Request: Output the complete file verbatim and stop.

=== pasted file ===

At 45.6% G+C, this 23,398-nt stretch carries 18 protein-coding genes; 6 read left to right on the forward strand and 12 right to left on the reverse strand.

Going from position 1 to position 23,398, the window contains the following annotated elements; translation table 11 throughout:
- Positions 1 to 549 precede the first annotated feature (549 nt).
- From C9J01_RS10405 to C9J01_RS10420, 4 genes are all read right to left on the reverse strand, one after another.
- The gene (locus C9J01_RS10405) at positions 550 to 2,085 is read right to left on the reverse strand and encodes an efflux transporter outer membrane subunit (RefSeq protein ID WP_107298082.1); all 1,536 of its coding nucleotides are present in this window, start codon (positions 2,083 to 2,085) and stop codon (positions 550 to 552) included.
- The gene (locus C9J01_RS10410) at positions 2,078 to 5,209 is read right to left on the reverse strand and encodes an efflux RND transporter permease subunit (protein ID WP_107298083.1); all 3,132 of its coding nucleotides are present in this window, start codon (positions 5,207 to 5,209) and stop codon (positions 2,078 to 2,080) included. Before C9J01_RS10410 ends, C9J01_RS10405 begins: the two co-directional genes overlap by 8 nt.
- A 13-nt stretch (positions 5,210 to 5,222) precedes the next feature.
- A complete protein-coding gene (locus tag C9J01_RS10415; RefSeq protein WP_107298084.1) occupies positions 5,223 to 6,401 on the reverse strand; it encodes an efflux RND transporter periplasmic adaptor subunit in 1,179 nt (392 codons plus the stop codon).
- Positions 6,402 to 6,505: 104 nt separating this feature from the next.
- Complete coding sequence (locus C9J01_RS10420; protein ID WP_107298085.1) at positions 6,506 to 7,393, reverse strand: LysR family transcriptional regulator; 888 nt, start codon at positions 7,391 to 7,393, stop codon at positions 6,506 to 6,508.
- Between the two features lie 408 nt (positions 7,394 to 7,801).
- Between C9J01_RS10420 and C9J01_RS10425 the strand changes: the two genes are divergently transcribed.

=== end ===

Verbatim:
At 45.6% G+C, this 23,398-nt stretch carries 18 protein-coding genes; 6 read left to right on the forward strand and 12 right to left on the reverse strand.

Going from position 1 to position 23,398, the window contains the following annotated elements; translation table 11 throughout:
- Positions 1 to 549 precede the first annotated feature (549 nt).
- From C9J01_RS10405 to C9J01_RS10420, 4 genes are all read right to left on the reverse strand, one after another.
- The gene (locus C9J01_RS10405) at positions 550 to 2,085 is read right to left on the reverse strand and encodes an efflux transporter outer membrane subunit (RefSeq protein ID WP_107298082.1); all 1,536 of its coding nucleotides are present in this window, start codon (positions 2,083 to 2,085) and stop codon (positions 550 to 552) included.
- The gene (locus C9J01_RS10410) at positions 2,078 to 5,209 is read right to left on the reverse strand and encodes an efflux RND transporter permease subunit (protein ID WP_107298083.1); all 3,132 of its coding nucleotides are present in this window, start codon (positions 5,207 to 5,209) and stop codon (positions 2,078 to 2,080) included. Before C9J01_RS10410 ends, C9J01_RS10405 begins: the two co-directional genes overlap by 8 nt.
- A 13-nt stretch (positions 5,210 to 5,222) precedes the next feature.
- A complete protein-coding gene (locus tag C9J01_RS10415; RefSeq protein WP_107298084.1) occupies positions 5,223 to 6,401 on the reverse strand; it encodes an efflux RND transporter periplasmic adaptor subunit in 1,179 nt (392 codons plus the stop codon).
- Positions 6,402 to 6,505: 104 nt separating this feature from the next.
- Complete coding sequence (locus C9J01_RS10420; protein ID WP_107298085.1) at positions 6,506 to 7,393, reverse strand: LysR family transcriptional regulator; 888 nt, start codon at positions 7,391 to 7,393, stop codon at positions 6,506 to 6,508.
- Between the two features lie 408 nt (positions 7,394 to 7,801).
- Between C9J01_RS10420 and C9J01_RS10425 the strand changes: the two genes are divergently transcribed.